Melanie Verwoerd is a human rights campaigner and former South African Ambassador to Ireland. Her memoir When We Dance hit No 1 in the best seller list and gives a fascinating account of the life of a woman who played a major role in South Africa’s journey from apartheid to democracy, went on to become South African ambassador to Ireland and head of UNICEF Ireland, and was the partner of the late RTÉ presenter Gerry Ryan. As part of our campaign to try and ensure everyone buys at least one book this Christmas, we asked Melanie for her Top 5 recommended reads, and here they are:
A few years ago I spent a few very happy hours at the elephant sanctuary in Nairobi, Kenya which was founded by Daphne Sheldrick decades ago and is still run by herself and one of her daughters. I was so moved by the amazing elephants, who played around with soccer balls under the watchful eyes of their dedicated keepers that I decided to sponsor a little elephant called Makoena for a year. “An African Love Story” is a beautifully written, totally compelling account of Daphne Sheldrick’s astonishing life. She vividly describes Kenya in the colonial times, her dedication to animals and her life long struggle to serve and save elephants. She also writes movingly about her love for her husband David and the void his untimely death left in her life. It is a fantastic read which I could not put down. It is also lovely to be transported to a country of sun, dust and heat when it is so cold and dark around us at Christmas.
Ever since I read Martha Beck’s first book “Expecting Adam” (about her little boy Adam who has Down Syndrome) I have been a big fan. I enjoy her writing in O-magazine (Yes, I confess, I am an Oprah fan) and have read a few of her other books. “Finding Your Way in a Wild New World” is an intriguing book. It is a self-help book, yet it is something much more. It is practical, yet deeply spiritual although not religious. It is about how to live in our modern world, yet draws heavily on her experiences over many years of visiting in the African bush. I am reading the book for a second time at the moment. It is just such a book; you finish it and then you know you have to read it again, as there is so much in it. Since the holiday season is a time for reflection and plans for the New Year, this is a perfect read. But be warned, it is one of those books that will persuade you to make a lot of changes in our life.
Fly Eagle Fly! by Christopher Gregorowski (Foreword by Archbishop Tutu)
I bought this book almost 20 years ago for my children in South Africa and have over the decades given numerous copies to many children and adults. “Fly Eagle Fly!” was written by Christopher Gregorowski for his little daughter who was dying from leukemia and has a very strong and uplifting message. The book relates how after a stormy night, a farmer searching for his lost calf finds a baby eagle that has been blown out of its nest. He takes it home and raises it with his chickens. But when his friend comes to visit one day, he tells the farmer that an eagle should be flying high in the sky, not scrabbling on the ground for grain. How the farmer’s friend proves that the bird is an eagle and destined to fly to the sun is lyrically told and challenges us to remember who we are meant to be. Niki Daly’s bright water colour illustrations are spectacular. The fact that this book still sells after all these years is a testimony to its beauty. If you are going to buy just one children’s book this Christmas – this is the one to buy.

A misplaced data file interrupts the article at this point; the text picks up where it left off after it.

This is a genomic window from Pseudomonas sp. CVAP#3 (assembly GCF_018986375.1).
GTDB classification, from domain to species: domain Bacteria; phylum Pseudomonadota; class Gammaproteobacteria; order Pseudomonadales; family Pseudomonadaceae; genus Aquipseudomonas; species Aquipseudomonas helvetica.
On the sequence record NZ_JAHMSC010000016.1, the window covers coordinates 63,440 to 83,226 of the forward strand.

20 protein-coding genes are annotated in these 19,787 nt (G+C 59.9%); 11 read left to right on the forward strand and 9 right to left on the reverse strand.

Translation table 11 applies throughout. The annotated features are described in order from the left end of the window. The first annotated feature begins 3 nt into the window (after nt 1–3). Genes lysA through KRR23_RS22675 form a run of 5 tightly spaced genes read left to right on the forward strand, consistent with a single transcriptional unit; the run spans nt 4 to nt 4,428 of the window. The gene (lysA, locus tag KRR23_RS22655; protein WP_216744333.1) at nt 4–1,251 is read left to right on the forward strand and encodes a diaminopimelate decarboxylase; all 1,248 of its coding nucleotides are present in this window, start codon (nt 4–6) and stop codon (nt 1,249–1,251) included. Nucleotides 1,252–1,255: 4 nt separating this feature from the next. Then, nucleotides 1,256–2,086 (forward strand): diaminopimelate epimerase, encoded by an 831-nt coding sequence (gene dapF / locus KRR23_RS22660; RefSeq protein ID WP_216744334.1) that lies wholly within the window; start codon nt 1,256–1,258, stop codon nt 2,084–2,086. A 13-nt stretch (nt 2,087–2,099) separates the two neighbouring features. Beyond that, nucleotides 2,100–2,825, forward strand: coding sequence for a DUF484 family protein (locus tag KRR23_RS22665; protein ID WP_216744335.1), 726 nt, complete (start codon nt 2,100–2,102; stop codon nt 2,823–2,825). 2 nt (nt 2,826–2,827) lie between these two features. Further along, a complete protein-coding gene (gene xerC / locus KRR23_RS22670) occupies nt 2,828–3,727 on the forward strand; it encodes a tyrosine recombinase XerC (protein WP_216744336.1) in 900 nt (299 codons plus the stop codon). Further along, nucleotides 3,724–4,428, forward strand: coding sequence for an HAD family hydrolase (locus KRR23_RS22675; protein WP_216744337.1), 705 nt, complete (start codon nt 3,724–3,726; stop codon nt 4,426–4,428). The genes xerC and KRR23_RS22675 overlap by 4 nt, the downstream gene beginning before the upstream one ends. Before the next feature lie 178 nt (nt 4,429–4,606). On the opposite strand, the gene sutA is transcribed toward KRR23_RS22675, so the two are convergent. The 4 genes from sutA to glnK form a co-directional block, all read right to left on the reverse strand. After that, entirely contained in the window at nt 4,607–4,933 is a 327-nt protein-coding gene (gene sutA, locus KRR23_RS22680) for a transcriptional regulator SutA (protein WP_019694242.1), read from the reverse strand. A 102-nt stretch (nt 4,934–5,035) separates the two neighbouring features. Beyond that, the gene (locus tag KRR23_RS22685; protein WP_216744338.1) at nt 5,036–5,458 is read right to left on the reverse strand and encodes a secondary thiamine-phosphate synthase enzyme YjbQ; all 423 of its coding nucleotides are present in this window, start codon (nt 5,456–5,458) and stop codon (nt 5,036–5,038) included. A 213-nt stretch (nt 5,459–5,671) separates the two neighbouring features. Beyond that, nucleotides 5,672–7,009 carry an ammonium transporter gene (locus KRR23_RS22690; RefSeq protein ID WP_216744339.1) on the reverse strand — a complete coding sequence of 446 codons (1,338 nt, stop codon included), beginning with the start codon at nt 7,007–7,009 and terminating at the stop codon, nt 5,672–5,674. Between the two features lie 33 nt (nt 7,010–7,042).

It is sad how Christmas is often the time where people have to deal with financial fears more than any other time of the year. I recently came across this book by Lynn Twist. I was intrigued by the title, since in my experience the words “soul” and “money” rarely go together. I was concerned that it might be yet another how-to-live-without-any-money-and-still-be-happy book, but was pleasantly surprised. Lynne Twist is a very successful fundraiser and activist in America. It was through her fundraising work for the developing world, that she started to question our attitudes and relations to money and the extraordinary power money wields over our lives. She relates, for example, her experience in introducing a young man from the Achuar tribe based deep in the Amazon forest to money for the first time. It is a fascinating book by someone who works with money, and has money, but took a step back to look at her and our world in an honest and critical way.
John O’ Donohue’s writings played a big role in my decision to come to Ireland. After I arrived here in 2001 I contacted him and we became good friends. This book was published after his very tragic death in 2008 and features an introduction by his brother Pat O’ Donohue. It is John at his best, drawing inspiration from his Celtic heritage and the landscape of the west of Ireland. The paperback edition has just been released and as always it is lyrical, spiritual and deeply moving – ideal for Christmas time. I savor this book and read only a little piece every night – so that it can last (like good chocolate) for a long time.